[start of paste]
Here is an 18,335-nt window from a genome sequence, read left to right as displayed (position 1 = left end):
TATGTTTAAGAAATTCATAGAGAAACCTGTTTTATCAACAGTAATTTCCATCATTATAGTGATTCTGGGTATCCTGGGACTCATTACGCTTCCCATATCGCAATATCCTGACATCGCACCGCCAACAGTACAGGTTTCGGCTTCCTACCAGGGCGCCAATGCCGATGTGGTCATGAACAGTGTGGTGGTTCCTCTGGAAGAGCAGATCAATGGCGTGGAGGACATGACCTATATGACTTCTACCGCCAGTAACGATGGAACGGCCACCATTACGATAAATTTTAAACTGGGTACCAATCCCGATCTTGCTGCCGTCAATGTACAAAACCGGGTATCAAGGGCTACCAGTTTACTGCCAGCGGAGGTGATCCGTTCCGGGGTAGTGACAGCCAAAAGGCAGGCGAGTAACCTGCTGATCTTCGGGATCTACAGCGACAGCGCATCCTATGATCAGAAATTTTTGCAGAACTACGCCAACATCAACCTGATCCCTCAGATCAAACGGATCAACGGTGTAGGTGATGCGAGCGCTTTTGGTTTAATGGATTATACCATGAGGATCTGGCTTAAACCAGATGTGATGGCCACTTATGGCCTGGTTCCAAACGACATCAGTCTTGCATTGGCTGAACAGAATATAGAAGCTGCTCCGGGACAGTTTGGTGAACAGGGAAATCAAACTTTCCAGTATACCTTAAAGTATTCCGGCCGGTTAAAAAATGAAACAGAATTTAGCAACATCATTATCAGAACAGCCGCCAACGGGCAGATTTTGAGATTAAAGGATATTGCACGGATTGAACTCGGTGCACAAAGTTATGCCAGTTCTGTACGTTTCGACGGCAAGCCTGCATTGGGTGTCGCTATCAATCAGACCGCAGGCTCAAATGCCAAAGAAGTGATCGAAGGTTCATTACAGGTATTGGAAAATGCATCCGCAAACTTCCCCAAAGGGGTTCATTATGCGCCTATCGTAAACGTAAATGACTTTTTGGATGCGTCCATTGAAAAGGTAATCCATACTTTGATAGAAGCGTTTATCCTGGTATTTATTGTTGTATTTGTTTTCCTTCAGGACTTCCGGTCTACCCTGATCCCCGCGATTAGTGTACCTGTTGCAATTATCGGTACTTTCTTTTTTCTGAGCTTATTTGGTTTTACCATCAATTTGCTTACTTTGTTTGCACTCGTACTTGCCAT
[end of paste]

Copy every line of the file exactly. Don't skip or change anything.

Here is an 18,335-nt window from a genome sequence, read left to right as displayed (position 1 = left end):
TATGTTTAAGAAATTCATAGAGAAACCTGTTTTATCAACAGTAATTTCCATCATTATAGTGATTCTGGGTATCCTGGGACTCATTACGCTTCCCATATCGCAATATCCTGACATCGCACCGCCAACAGTACAGGTTTCGGCTTCCTACCAGGGCGCCAATGCCGATGTGGTCATGAACAGTGTGGTGGTTCCTCTGGAAGAGCAGATCAATGGCGTGGAGGACATGACCTATATGACTTCTACCGCCAGTAACGATGGAACGGCCACCATTACGATAAATTTTAAACTGGGTACCAATCCCGATCTTGCTGCCGTCAATGTACAAAACCGGGTATCAAGGGCTACCAGTTTACTGCCAGCGGAGGTGATCCGTTCCGGGGTAGTGACAGCCAAAAGGCAGGCGAGTAACCTGCTGATCTTCGGGATCTACAGCGACAGCGCATCCTATGATCAGAAATTTTTGCAGAACTACGCCAACATCAACCTGATCCCTCAGATCAAACGGATCAACGGTGTAGGTGATGCGAGCGCTTTTGGTTTAATGGATTATACCATGAGGATCTGGCTTAAACCAGATGTGATGGCCACTTATGGCCTGGTTCCAAACGACATCAGTCTTGCATTGGCTGAACAGAATATAGAAGCTGCTCCGGGACAGTTTGGTGAACAGGGAAATCAAACTTTCCAGTATACCTTAAAGTATTCCGGCCGGTTAAAAAATGAAACAGAATTTAGCAACATCATTATCAGAACAGCCGCCAACGGGCAGATTTTGAGATTAAAGGATATTGCACGGATTGAACTCGGTGCACAAAGTTATGCCAGTTCTGTACGTTTCGACGGCAAGCCTGCATTGGGTGTCGCTATCAATCAGACCGCAGGCTCAAATGCCAAAGAAGTGATCGAAGGTTCATTACAGGTATTGGAAAATGCATCCGCAAACTTCCCCAAAGGGGTTCATTATGCGCCTATCGTAAACGTAAATGACTTTTTGGATGCGTCCATTGAAAAGGTAATCCATACTTTGATAGAAGCGTTTATCCTGGTATTTATTGTTGTATTTGTTTTCCTTCAGGACTTCCGGTCTACCCTGATCCCCGCGATTAGTGTACCTGTTGCAATTATCGGTACTTTCTTTTTTCTGAGCTTATTTGGTTTTACCATCAATTTGCTTACTTTGTTTGCACTCGTACTTGCCAT